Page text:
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A Typical HIV-related lymph node enlargement looks like what?

Can you describe a typical HIV-related lymph node enlargement? Size, surface or deep under the skin, tender/painful or only sensitive to the touch, hard and fixed or soft and slightly moving/floating, sudden appearance or gradual growth, quick disappearance or lingering for months?
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replied March 29th, 2011
Hello, and thanks for your medical question on E Health Forum.

One of the more common symptoms associated with HIV is lymphadenopathy, a swelling of the lymph nodes of the arm pits (axilla), groins, neck, chest, and abdomen.

Most viral infections can cause generalized swelling of lymph nodes all over the body, such as the case in HIV infections. This enlargement is due to proliferation of lymphocytes within the lymph nodes needed to fight the viral infection.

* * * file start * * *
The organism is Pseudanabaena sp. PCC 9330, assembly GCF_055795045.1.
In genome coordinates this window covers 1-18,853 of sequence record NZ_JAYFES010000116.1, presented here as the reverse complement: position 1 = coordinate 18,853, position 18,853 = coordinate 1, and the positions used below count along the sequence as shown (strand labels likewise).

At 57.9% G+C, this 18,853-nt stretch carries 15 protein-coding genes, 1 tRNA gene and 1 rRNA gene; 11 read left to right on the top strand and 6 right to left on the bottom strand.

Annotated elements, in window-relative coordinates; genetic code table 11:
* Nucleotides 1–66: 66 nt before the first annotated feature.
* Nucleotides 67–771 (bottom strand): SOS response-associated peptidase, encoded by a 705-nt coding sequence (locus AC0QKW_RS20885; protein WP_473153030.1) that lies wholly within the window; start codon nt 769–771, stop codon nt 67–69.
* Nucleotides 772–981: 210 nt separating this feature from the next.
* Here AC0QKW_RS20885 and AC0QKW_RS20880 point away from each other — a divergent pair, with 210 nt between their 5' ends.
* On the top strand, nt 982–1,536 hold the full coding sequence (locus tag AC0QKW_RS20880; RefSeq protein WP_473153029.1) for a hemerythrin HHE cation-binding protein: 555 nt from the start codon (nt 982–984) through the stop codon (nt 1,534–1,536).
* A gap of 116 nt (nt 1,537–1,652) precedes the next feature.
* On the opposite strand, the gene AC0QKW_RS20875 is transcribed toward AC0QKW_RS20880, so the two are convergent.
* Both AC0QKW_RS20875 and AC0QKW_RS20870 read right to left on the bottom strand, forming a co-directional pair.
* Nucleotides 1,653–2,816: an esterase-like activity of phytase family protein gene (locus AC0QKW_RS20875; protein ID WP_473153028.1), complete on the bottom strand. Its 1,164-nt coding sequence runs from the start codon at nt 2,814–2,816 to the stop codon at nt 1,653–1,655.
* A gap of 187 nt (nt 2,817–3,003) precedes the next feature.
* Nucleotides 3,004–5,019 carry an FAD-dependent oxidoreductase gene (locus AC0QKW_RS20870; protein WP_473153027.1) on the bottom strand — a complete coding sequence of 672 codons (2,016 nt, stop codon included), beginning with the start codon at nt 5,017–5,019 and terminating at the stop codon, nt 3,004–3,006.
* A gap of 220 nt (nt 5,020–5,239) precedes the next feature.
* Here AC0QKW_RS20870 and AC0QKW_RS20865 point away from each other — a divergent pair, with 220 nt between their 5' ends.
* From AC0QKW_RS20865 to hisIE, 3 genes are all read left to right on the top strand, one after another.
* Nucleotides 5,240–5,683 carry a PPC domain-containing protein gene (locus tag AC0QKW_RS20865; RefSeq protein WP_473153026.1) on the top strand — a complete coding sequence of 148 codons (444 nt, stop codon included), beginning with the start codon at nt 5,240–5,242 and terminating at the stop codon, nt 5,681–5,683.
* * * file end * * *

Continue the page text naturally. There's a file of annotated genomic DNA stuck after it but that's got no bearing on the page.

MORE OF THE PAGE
This is a normal immune response of the body, and not exactly a effect of HIV infection.

Such lymph node enlargement, in response to any viral infection will be generalized all over the body, and most of the time painless, moderately sized, soft, slightly mobile (Not fixed), and usually appear over a period of 1 - 2 weeks, and last for a few months.

I hope this helps.



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replied June 23rd, 2016
Thank you for this answer! What if you have two fixed nodes under each ear? Besides that you have one mobile under this fixed on the right side that moves when you press on it, and you have smaller ones (maybe they are fine and i feel them because i am thin, i dont know)
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